NOTE “Charts and data provided by CDC, updates Wednesday by 8am. For the past year, using a rolling 52-week period.” So not the entire pandemic, FFS (the implicit message here being that Covid is “just like the flu,” which is why the seasonal “rolling 52-week period” is appropriate for bothMR SUBLIMINAL I hate these people so much. Notice also that this chart shows, at least for its time period, that Covid is not seasonal, even though CDC is trying to get us to believe that it is, presumably so they can piggyback on the existing institutional apparatus for injections.


I hate this metric because the lag makes it deceptive. Nevertheless, here’s bellwether New York City, August 17:

Could be worse, and doubtless will be. But how much worse?


NOT UPDATED From Walgreens, August 14:

-0.7%. A pause here, too? Interestingly, people are citing to this, too, as well as Biobot. Vertical-ish, though the absolute numbers are still very small relative to June 2022, say. Interestingly, these do not correlate with the regional figures for wastewater. (It would be interesting to survey this population generally; these are people who, despite a tsunami of official propaganda and enormous peer pressure, went and got tested anyhow.)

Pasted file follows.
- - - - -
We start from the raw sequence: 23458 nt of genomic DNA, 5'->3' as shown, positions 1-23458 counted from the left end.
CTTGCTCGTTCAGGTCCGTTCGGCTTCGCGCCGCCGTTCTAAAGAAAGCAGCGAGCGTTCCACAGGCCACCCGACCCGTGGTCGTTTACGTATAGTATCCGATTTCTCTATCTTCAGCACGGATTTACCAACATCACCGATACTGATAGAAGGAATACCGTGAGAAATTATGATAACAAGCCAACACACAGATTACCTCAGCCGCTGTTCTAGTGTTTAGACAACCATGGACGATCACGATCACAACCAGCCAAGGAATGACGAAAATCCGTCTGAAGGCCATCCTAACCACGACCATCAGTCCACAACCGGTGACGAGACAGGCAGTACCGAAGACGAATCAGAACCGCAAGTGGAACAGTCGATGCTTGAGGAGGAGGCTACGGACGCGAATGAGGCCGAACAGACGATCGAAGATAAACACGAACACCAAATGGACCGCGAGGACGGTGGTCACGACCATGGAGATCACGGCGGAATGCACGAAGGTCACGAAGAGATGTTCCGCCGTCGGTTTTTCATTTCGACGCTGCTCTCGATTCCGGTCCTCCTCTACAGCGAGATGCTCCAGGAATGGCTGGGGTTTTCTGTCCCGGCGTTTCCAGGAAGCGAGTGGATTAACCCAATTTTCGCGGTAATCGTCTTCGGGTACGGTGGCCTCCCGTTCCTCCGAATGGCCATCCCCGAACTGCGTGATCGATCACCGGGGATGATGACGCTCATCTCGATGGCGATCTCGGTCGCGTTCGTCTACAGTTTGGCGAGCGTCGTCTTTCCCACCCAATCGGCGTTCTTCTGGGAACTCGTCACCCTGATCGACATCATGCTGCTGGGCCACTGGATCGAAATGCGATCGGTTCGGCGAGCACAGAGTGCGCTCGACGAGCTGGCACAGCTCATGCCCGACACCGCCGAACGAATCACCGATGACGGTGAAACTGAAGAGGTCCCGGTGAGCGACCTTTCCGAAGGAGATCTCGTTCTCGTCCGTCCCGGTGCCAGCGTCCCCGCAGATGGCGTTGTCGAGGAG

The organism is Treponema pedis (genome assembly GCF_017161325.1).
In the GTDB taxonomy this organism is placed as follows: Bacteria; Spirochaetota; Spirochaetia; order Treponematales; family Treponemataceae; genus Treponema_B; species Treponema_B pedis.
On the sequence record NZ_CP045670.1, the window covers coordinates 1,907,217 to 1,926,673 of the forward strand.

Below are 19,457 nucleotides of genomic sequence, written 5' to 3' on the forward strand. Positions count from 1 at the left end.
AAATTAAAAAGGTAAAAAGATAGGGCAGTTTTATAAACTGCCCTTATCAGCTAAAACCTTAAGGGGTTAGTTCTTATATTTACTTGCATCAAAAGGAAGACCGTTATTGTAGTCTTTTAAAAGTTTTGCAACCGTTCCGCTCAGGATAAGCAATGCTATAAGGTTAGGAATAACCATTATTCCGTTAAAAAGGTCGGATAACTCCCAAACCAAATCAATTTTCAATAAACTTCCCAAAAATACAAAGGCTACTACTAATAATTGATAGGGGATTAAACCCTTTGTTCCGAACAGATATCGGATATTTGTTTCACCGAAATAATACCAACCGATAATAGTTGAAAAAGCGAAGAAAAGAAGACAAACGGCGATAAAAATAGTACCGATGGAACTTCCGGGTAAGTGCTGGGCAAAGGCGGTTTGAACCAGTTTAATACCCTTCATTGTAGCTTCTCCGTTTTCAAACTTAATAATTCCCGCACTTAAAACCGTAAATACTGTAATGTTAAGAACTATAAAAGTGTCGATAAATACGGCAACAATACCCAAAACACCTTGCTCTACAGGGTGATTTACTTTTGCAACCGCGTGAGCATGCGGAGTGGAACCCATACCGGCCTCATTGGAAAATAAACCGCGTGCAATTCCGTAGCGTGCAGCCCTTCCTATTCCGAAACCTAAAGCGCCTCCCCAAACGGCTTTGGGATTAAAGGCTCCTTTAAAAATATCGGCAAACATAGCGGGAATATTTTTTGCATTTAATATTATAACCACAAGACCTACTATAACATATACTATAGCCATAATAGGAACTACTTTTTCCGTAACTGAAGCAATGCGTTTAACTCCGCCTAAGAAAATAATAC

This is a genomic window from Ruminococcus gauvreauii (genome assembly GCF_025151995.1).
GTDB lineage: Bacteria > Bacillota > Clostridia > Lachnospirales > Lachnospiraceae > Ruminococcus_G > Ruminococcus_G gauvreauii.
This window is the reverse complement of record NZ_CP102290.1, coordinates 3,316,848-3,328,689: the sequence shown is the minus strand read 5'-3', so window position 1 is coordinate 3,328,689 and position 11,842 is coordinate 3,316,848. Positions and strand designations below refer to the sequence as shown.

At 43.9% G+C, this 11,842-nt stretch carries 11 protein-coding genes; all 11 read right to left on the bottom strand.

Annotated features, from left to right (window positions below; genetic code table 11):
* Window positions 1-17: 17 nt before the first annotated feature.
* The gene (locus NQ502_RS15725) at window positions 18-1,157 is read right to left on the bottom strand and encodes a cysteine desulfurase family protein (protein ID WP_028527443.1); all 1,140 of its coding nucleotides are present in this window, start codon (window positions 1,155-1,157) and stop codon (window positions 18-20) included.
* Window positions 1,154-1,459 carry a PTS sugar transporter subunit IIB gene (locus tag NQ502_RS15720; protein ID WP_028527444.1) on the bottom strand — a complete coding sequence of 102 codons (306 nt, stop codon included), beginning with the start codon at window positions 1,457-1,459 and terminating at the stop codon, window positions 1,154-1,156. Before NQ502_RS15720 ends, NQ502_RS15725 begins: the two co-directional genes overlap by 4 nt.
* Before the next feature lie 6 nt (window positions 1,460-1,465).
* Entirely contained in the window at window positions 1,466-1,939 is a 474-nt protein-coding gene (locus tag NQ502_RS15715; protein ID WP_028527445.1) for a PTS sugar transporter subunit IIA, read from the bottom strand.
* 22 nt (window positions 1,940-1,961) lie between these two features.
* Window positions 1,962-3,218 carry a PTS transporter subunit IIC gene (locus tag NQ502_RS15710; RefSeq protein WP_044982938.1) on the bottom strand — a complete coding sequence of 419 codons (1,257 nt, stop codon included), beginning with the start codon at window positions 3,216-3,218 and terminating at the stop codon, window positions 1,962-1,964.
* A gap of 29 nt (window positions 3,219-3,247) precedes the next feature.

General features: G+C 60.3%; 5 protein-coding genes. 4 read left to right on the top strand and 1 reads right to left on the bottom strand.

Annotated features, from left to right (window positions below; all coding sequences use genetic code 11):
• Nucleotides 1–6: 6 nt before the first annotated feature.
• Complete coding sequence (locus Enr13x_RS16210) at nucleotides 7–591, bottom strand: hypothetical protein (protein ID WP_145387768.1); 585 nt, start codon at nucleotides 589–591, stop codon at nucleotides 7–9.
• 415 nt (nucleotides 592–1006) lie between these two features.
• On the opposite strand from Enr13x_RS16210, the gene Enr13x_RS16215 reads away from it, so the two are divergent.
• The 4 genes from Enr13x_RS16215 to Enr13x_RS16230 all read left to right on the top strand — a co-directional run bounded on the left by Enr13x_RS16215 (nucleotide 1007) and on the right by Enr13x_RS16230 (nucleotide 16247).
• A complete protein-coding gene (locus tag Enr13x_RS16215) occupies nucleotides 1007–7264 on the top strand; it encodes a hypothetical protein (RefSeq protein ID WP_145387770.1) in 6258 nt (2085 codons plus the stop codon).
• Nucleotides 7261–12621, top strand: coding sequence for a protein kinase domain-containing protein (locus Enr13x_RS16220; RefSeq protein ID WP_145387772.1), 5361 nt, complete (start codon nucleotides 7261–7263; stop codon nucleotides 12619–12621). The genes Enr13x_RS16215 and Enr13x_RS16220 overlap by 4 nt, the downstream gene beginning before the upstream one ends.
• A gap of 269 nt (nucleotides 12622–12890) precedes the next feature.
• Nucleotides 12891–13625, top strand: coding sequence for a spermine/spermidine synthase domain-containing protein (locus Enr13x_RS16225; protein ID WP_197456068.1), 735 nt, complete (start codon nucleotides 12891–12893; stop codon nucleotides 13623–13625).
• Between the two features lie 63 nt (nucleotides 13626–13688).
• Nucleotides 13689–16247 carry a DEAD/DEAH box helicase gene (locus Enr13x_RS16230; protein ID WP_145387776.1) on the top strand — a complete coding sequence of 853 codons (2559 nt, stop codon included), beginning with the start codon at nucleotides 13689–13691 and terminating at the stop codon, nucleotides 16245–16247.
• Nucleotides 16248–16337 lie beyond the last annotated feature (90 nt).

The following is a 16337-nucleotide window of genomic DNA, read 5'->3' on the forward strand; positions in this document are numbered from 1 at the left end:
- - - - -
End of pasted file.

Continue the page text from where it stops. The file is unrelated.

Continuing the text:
From CDC, July 31:

Lambert here: This is the CDC’s “Traveler-Based Genomic Surveillance” data.


NOT UPDATED Iowa COVID-19 Tracker, August 9:

Lambert here: The WHO data is worthless, so I replaced it with the Iowa Covid Data Tracker. Their method: “These data have been sourced, via the API from the CDC: https://data.cdc.gov/NCHS/Conditions-Contributing-to-COVID-19-Deaths-by-Stat/hk9y-quqm. This visualization updates on Wednesday evenings. Data are provisional and are adjusted weekly by the CDC.” I can’t seem to get a pop-up that shows a total of the three causes (top right). Readers?

Total: 1,172,433 – 1,172,148 = 285 (285 * 365 = 104,025 deaths per year, today’s YouGenicist™ number for “living with” Covid (quite a bit higher than the minimizers would like, though they can talk themselves into anything. If the YouGenicist™ metric keeps chugging along like this, I may just have to decide this is what the powers-that-be consider “mission accomplished” for this particular tranche of death and disease). 

Excess Deaths

The Economist, August 18:

Lambert here:  Back to almost dailiy. Odd when it is, odd when it stops. Based on a machine-learning model. (The CDC has an excess estimate too, but since it ran forever with a massive typo in the Legend, I figured nobody was really looking at it, so I got rid it. )

Stats Watch

There are no official statistics of interest today.

* * *

Tech: Enshittification: It’s the circle of life!

Streaming is Stage 3 enshittification. Doctorow: